Tuesday, September 13, 2005

Entrepreneurs and Bureaucrats

One of our major goals in raising children is to raise entrepreneurs, not bureaucrats. We do not attempt to dictate their future careers--we will not disown them just because they work for the government. It's the attitude that matters. People can have an entrepreneurial mindset even though they work for someone else; if they do, they will either be very successful employees of a very happy employer, or they will drive everyone crazy, including themselves, and go find something better. People with bureaucratic mindsets can also own their own businesses, they just won't do very well.

This is bigger than just instilling a good work ethic, and irrelevant to how much income they make. A stay-at-home-mom can choose to be an entrepreneur or a bureaucrat. It's about how they look at work.

The bureaucrat looks at his job as a series of tasks to be fulfilled; when they're done, his job is done, regardless of the outcome. The bureaucrat works to make enough money to fund his leisure. When obstacles arise, the bureaucrat waits for someone else to solve them. The bureaucrat may work diligently enough, but he doesn't own his work.

The entrepreneur looks at his work as a goal to be reached. When he finds an obstacle, he does whatever it takes to get around it. He sees his work as valuable in and of itself; he thinks he's doing something to benefit the world. He can enjoy the money he makes, but he also looks at it as a tool to use for further influence.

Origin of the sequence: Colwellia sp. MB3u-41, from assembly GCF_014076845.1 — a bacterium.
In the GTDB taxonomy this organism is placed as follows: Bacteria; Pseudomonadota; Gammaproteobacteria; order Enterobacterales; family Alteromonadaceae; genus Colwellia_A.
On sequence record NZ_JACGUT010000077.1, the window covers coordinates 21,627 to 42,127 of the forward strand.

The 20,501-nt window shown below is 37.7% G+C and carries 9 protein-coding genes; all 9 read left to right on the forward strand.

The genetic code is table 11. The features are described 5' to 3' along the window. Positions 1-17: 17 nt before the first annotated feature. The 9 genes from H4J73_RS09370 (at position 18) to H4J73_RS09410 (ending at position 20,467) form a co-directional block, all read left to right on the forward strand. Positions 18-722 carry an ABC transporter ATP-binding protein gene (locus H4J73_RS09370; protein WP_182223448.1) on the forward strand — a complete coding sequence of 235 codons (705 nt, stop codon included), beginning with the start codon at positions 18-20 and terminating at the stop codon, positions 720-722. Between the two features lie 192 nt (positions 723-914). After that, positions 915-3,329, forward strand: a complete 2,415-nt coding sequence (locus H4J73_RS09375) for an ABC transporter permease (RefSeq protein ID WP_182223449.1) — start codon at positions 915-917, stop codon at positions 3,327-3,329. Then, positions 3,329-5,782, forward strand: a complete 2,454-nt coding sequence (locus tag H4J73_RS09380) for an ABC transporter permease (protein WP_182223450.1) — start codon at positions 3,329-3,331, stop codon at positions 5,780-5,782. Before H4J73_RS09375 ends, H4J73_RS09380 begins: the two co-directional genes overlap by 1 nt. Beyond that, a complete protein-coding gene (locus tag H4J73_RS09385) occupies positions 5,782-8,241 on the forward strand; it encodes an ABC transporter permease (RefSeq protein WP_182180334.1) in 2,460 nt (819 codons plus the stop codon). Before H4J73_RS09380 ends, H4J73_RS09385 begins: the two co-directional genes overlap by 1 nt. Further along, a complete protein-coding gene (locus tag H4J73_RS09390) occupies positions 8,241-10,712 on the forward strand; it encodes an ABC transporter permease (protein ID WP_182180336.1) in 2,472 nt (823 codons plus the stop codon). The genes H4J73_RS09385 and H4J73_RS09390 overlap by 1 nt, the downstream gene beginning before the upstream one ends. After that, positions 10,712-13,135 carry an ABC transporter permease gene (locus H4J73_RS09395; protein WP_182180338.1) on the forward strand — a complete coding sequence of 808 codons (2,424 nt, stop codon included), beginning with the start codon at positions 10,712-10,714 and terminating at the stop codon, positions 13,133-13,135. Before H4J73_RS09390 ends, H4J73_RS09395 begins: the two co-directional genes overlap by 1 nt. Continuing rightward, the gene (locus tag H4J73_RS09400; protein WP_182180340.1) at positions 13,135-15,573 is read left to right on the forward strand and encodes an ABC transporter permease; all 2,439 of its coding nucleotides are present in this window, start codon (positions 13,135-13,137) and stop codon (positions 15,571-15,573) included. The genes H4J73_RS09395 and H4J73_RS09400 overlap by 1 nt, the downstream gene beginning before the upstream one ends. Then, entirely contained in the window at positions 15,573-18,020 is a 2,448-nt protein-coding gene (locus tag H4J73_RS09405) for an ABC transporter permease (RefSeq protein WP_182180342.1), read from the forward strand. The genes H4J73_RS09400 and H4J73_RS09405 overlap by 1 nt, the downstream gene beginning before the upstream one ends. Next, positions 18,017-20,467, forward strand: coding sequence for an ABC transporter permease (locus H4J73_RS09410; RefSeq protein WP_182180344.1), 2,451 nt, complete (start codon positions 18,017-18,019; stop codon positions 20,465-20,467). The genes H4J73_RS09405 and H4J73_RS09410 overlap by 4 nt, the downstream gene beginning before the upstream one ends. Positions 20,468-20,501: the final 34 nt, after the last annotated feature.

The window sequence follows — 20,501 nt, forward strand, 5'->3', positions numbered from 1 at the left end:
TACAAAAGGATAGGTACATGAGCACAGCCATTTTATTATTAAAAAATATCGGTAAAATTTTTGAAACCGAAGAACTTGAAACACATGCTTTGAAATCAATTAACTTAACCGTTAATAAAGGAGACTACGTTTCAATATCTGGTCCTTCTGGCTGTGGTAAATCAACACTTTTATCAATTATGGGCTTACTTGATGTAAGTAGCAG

Now, chores are the classic way to teach children to work, and I don't dispute their significance. But, I've seen a lot of kids doing a lot of chores, and they were almost all bureaucrats. Some of that is no doubt the natural problem that the chores were working on eliminating. But I'm not so sure it's an inevitable trait. Whoever heard of a lazy toddler?

Part of it starts with not discouraging them from work at the age when they are most eager for it--which is why I spend five minutes letting D1 push the laundry basket down the hallway instead of carrying it myself. Part of it has to do with how the chores are structured, whether they are allowed to own a task and deal with the consequences, or micro-managed in procedures and time. Part of it has to do with giving them the exhilerating feeling of being in charge, of knowing that their work is essential. I'm sure that's not all the pieces, but we'll start there.

1 comment:

Devona said...

I think that you're on to something.

Rob is struggling at work because he has the title "manager" but none of the responsibility that goes along with it. No risk, no authority, no independence. Rob's boss has managed to communicate to him that his work has no value, so why should he continue doing it? Now he's completely burnt out and is looking for a new job.

Children will quickly learn to go do their own thing (which is rarely productive) if their attempts to help prove to be unappreciated or not encouraged.

When I was teaching my 12 toddlers at the daycare, the only way I could keep order was by delegating tasks and then allowing the kids to complete them ("Daniel, can you bring me the baby wipes? Angel would you put away those blocks?"). I would step in to prevent the chaos, but as long as I was the adult in charge we had order, and we had respect. We also had fun and cooperation. Imagine being able to keep the peace with 12 two year olds and only 2 adults. It worked though because we worked together, and they felt a sense of ownership and pride because they were able to help me. And they liked me because I was usually patient and smiling.

It seems like a lot of benefit of the doubt to assume that two year olds have that much invested in their relationships with adults that they look up to. But I don't think that it's unwarranted. There was a lot less stress in our class than in the classes with teachers that yelled and demanded, and then criticized. Our room was messier though. :)